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347 new laws in effect across Arizona

Posted at 5:59 PM, Aug 03, 2018
and last updated 2018-08-06 18:46:05-04

347 new laws went into effect across Arizona Friday changing the way we live, work and play in our state.

In the traffic department, photo radar tickets will now be made harder to fight. An officer will now have to review the citation before it is sent out.

RELATED: See Operation Safe Roads stories impacting Arizona

Traffic tickets will cost you a little more, $4 more to be exact. That extra money will go to help pay for police officer training and equipment.  

There will also be harsher penalties for wrong-way drivers. Violators can be subject to a $500 fine and mandatory traffic school. Those wrong-way drivers found to be impaired will lose their license for a year and can expect a minimum of four months behind bars. Penalties increase if there’s a crash or a death.

RELATED: ADOT to use signal lights at entrance ramps to warn of wrong-way drivers

Arizona’s kids will also see an impact. Children in kindergarten through third grade will receive two recess periods a day. It comes after a decades-long battle over whether more activity time improves academic performance. Christine Davis with Arizonans for Recess approves of the law.

“It also improves classroom behavior, it improves attention, of course, it improves health,” said Davis.

On the consumer end, a new law now makes credit freeze fees illegal. This will make it easier for you to freeze your credit if you’re the subject of identity theft.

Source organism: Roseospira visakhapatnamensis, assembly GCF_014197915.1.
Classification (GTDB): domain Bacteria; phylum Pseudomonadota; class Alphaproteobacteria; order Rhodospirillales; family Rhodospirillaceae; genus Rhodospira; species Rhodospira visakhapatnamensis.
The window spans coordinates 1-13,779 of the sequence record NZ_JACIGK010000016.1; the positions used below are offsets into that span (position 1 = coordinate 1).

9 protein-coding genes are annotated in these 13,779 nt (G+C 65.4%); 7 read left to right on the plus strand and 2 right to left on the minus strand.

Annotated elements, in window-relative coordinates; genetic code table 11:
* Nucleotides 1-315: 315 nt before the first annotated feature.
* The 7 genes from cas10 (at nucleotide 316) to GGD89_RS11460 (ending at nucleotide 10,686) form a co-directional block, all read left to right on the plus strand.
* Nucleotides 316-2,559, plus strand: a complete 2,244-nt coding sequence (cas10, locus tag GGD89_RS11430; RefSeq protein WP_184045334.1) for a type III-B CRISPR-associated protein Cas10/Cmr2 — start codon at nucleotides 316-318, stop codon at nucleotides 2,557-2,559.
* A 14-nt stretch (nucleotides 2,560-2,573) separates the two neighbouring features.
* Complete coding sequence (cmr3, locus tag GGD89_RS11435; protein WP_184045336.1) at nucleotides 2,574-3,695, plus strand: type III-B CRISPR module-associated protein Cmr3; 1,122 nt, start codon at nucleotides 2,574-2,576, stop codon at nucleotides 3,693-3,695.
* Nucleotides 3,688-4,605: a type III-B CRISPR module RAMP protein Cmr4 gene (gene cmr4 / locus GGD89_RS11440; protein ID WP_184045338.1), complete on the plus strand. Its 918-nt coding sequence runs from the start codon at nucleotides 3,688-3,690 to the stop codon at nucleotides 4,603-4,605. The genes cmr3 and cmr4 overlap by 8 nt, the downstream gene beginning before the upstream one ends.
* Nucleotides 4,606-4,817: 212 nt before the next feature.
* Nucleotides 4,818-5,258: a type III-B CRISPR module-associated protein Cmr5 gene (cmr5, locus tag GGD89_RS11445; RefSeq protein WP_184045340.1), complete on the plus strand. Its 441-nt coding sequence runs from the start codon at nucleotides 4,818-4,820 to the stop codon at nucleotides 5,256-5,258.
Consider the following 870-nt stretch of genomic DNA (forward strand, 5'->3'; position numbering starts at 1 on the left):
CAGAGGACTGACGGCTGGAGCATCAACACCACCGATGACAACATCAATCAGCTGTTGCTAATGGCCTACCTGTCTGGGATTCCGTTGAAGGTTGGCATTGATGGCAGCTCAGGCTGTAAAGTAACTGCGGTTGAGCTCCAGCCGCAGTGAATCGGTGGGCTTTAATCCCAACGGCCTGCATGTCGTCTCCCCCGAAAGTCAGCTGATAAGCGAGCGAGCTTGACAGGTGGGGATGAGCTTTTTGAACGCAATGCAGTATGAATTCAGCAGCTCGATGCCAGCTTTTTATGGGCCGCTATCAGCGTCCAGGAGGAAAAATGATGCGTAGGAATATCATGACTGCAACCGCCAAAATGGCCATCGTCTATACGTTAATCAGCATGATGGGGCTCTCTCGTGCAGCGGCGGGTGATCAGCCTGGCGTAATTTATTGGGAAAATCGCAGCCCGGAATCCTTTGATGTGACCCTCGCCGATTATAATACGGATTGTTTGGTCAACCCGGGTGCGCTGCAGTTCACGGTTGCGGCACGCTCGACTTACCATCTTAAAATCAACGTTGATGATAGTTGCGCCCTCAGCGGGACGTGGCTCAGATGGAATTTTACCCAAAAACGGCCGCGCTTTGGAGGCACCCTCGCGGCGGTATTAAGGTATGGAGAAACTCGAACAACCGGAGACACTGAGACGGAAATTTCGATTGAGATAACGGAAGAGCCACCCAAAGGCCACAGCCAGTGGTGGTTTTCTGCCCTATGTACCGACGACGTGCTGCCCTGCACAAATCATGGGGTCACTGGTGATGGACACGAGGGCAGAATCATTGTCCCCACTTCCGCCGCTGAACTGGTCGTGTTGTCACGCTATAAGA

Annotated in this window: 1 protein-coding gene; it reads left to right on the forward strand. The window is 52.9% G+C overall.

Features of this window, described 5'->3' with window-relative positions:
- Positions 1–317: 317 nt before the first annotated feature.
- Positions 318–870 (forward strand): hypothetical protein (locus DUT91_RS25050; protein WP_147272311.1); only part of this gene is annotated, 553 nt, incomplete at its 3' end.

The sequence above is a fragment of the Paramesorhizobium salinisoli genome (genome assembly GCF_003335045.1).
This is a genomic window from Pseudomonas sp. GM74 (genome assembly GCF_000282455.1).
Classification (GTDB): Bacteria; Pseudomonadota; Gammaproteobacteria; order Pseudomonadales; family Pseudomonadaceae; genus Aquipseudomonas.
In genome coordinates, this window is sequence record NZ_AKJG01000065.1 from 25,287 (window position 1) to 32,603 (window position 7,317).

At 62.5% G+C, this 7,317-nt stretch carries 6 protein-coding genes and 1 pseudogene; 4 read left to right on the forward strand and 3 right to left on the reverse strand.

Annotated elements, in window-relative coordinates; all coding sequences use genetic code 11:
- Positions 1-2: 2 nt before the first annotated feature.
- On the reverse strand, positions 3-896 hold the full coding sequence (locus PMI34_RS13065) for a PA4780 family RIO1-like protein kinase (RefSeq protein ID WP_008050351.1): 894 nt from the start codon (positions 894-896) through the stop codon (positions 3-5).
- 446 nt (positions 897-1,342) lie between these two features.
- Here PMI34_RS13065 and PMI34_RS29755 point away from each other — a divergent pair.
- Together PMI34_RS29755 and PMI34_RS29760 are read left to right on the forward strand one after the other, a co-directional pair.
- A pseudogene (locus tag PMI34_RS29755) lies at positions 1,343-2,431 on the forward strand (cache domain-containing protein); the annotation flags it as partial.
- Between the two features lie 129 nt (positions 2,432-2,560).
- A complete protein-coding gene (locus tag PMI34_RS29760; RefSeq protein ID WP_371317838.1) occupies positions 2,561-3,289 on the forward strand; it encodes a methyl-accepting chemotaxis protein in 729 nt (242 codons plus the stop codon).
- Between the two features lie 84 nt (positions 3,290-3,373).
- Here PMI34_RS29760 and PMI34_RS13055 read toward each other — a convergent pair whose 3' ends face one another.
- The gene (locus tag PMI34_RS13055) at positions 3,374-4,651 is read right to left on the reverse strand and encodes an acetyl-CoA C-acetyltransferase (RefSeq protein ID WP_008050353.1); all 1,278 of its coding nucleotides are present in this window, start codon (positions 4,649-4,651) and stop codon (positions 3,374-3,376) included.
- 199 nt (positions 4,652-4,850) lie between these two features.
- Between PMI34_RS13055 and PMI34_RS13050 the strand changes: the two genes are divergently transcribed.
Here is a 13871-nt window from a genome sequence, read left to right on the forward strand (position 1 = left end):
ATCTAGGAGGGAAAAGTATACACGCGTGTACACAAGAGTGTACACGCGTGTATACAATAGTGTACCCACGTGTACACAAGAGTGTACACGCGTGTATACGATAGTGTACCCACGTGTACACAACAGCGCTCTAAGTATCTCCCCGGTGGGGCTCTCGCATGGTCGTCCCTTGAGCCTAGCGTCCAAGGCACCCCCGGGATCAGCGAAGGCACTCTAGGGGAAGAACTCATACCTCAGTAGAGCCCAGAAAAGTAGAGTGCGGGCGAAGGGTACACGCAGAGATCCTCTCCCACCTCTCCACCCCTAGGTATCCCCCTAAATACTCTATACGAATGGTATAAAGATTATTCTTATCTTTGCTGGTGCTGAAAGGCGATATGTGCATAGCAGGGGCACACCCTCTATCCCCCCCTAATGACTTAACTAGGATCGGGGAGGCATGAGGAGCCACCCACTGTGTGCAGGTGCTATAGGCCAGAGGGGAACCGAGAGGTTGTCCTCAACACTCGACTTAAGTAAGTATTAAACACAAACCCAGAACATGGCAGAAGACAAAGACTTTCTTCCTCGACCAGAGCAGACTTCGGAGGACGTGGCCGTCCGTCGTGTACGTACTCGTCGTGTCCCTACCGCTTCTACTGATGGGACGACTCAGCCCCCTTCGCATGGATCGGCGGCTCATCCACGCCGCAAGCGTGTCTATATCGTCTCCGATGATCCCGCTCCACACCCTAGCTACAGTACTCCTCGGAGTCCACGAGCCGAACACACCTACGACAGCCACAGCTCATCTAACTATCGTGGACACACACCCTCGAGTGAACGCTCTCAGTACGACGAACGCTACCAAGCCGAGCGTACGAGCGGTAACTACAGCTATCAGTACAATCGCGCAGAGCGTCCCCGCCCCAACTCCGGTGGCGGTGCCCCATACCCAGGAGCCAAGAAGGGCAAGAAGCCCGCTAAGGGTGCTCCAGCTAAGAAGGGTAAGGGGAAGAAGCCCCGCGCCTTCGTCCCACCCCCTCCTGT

A new law caps the legal minimum age for marriage in our state at 16. 16 and 17-year-olds can marry if they are emancipated and their future spouse is no more than three years older.  

There’s also a new law on the books that puts a stop to fake service animals. There’s no law nationwide that prevents people from passing off a pet as a service animal. 

In Arizona, anyone caught trying to pass off their pet as a fake service animal will be fined $250.  Advocates for the law say they’ve been concerned with the safety issue regarding untrained dogs used as fake service animals and it’s a slap in the face to those who have a disability.

“This is a piece of medical equipment, it’s not just a dog,” said disabled veteran Mitch Garcia.

On the health front, lawmakers passed a new abortion law where women will be asked more specific questions about their medical conditions and their reason for the abortion.  

Lastly, Grade A eggs can stay on the grocery store shelf even longer.  Their expiration date extended from 24 days to 45 days.  Lawmakers agreed customers were throwing away millions in perfectly good and healthy food.  

For a full breakdown of all 347 laws passed click here.